Wouldn’t it be nice to take the equations for atmospheric fluid dynamics and show this explicitly.  Unfortunately this is beyond the scope of this blog: here we have circular motion on the surface of a rotating sphere in an elliptical orbit … . The way to go with this would be to take the basic baratropic equations and then perform a scale analysis to disregard ‘small’ terms.  At this point the pure mathematician get frustrated with approximations and goes into a sulk.  We are left with contemplating the beautiful images though…

## Conic Sections Tangent/Normal Locus

A level further mathematics question animated.  Mid point of Normal x-intercept and Tangent y-intercept traces out another curve as original point moves round an ellipse.

Abstract algebra, the un-codified implications of which need to be fully understood at school to gain good grades in exams.  School algebra and numeracy is all about persuading pupils that the numbers we have work by these rules, and not by the various coping patterns they learned earlier in their education.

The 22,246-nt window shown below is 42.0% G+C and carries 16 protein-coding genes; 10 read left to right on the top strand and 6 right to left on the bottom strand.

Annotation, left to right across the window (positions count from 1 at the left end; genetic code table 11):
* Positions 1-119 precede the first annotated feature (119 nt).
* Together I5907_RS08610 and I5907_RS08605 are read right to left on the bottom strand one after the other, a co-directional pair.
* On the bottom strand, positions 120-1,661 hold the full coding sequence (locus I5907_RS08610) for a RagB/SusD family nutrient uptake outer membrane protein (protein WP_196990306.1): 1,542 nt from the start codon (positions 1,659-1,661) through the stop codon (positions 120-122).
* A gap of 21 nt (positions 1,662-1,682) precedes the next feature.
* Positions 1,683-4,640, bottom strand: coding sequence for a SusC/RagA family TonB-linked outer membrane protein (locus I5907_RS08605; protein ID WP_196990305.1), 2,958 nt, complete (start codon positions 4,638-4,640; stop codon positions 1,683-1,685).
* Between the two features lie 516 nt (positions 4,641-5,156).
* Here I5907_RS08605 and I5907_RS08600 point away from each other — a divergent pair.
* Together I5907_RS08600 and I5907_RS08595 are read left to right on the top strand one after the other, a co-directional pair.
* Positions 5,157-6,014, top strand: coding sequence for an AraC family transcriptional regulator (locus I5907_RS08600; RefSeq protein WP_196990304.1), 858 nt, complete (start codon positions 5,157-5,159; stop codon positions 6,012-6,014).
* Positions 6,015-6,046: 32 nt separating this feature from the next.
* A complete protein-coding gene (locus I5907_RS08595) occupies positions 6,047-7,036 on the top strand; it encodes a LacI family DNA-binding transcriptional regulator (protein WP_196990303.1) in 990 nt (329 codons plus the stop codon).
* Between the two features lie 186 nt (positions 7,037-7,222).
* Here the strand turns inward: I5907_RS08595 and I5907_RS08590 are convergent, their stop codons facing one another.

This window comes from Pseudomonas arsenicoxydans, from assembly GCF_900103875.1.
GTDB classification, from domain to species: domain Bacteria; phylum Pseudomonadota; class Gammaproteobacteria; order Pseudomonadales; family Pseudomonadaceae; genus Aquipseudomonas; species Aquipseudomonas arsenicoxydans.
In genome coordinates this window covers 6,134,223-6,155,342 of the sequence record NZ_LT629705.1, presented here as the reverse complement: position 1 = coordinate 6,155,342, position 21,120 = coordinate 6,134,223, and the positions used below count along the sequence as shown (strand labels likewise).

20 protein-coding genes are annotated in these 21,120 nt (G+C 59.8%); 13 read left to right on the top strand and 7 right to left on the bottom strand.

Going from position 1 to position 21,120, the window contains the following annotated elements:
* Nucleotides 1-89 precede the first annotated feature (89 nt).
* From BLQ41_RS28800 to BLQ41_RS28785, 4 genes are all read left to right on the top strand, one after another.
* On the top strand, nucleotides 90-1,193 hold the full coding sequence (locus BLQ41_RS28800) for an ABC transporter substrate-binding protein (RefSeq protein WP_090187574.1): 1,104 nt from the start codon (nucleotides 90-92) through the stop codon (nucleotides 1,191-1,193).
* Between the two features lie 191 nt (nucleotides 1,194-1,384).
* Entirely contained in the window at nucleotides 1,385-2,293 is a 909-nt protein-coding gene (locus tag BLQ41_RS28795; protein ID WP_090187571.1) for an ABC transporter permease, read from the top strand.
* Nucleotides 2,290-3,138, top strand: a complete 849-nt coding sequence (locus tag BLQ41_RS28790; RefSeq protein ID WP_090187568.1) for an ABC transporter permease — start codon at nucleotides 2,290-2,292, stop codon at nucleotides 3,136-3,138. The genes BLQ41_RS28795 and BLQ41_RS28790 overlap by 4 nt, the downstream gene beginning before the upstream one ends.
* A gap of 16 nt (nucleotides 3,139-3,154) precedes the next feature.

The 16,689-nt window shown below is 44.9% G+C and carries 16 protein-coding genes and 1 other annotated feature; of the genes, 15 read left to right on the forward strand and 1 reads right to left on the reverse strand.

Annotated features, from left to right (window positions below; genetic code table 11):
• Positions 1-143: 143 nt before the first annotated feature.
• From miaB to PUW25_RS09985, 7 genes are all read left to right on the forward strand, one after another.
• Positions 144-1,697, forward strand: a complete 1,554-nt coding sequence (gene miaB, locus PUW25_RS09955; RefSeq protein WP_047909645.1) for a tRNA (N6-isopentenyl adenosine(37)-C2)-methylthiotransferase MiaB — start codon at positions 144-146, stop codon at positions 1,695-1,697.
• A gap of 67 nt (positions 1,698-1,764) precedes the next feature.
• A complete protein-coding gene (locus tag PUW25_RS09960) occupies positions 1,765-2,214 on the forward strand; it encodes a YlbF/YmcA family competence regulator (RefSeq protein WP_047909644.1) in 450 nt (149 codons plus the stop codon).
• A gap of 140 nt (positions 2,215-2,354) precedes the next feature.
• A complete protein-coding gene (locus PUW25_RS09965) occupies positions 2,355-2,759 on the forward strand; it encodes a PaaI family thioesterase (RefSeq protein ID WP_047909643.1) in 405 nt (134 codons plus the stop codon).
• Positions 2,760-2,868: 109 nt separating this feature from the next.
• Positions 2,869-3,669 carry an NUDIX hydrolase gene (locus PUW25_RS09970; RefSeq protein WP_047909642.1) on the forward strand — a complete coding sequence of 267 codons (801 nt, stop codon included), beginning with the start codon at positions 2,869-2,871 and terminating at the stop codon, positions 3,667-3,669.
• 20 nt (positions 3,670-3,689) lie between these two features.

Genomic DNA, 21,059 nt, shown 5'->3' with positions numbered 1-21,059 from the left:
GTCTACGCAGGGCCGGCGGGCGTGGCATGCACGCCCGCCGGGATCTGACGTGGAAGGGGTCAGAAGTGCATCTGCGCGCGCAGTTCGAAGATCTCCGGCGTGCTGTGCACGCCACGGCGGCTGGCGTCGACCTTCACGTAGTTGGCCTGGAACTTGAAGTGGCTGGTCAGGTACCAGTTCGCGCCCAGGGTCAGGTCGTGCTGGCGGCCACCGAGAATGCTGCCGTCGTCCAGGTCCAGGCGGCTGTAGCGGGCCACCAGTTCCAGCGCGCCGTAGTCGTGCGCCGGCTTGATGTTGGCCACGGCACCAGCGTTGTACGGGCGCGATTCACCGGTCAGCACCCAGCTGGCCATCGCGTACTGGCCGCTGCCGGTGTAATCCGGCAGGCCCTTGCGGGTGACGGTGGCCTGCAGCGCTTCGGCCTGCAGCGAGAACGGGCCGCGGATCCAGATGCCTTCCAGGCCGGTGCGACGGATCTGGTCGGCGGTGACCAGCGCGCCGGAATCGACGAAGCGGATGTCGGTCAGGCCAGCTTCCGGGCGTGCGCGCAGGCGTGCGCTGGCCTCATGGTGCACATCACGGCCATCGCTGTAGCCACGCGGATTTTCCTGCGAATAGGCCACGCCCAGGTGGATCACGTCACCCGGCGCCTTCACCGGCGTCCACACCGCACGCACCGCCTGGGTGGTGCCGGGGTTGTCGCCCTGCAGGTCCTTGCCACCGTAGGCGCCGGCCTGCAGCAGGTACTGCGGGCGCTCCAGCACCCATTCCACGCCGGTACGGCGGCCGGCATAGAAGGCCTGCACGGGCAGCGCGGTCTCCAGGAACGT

FP3 2014 gives students the chance to prove the surface area of a sphere is 4 pi r squared.  Interestingly four time the area of a cross section through the centre and the derivative of the volume.  Pupils with strong maths general knowledge from GCSE would know what is coming.  TOP TIP do as much maths challenge and extension work as possible, the general knowledge thus gained can only help.  This FP3 2014 paper and many others are at my Exam Bucket: http://jped.co.uk/ExamBucket/exambucket.php.

Carr’s synopsis reveals much about cyclic quadrilaterals and the cosine rule.  This Victorian text book is packed with sparse facts.  Genius Ramanujan worked through these proving each one to himself.  Modern students would extend their skills by doing the same.  I have added some connections and associations to this sequence of facts to get you started.  Should be within reach of year 11 pupils.